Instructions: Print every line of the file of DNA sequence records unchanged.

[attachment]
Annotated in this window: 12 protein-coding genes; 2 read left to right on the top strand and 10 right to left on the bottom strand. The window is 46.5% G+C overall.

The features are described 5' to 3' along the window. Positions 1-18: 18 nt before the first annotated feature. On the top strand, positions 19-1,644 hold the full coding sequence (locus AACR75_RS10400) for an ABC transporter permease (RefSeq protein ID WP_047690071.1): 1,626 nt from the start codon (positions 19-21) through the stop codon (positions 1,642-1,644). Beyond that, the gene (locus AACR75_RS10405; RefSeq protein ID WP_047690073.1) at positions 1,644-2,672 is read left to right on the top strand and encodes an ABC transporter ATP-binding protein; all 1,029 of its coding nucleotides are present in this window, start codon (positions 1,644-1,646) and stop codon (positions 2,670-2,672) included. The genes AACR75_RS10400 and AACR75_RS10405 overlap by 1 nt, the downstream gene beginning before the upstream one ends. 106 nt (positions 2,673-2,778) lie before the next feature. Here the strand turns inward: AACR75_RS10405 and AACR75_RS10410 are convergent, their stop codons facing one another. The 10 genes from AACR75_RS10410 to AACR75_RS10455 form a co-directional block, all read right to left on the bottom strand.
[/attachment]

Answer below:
Annotated in this window: 12 protein-coding genes; 2 read left to right on the top strand and 10 right to left on the bottom strand. The window is 46.5% G+C overall.

The features are described 5' to 3' along the window. Positions 1-18: 18 nt before the first annotated feature. On the top strand, positions 19-1,644 hold the full coding sequence (locus AACR75_RS10400) for an ABC transporter permease (RefSeq protein ID WP_047690071.1): 1,626 nt from the start codon (positions 19-21) through the stop codon (positions 1,642-1,644). Beyond that, the gene (locus AACR75_RS10405; RefSeq protein ID WP_047690073.1) at positions 1,644-2,672 is read left to right on the top strand and encodes an ABC transporter ATP-binding protein; all 1,029 of its coding nucleotides are present in this window, start codon (positions 1,644-1,646) and stop codon (positions 2,670-2,672) included. The genes AACR75_RS10400 and AACR75_RS10405 overlap by 1 nt, the downstream gene beginning before the upstream one ends. 106 nt (positions 2,673-2,778) lie before the next feature. Here the strand turns inward: AACR75_RS10405 and AACR75_RS10410 are convergent, their stop codons facing one another. The 10 genes from AACR75_RS10410 to AACR75_RS10455 form a co-directional block, all read right to left on the bottom strand.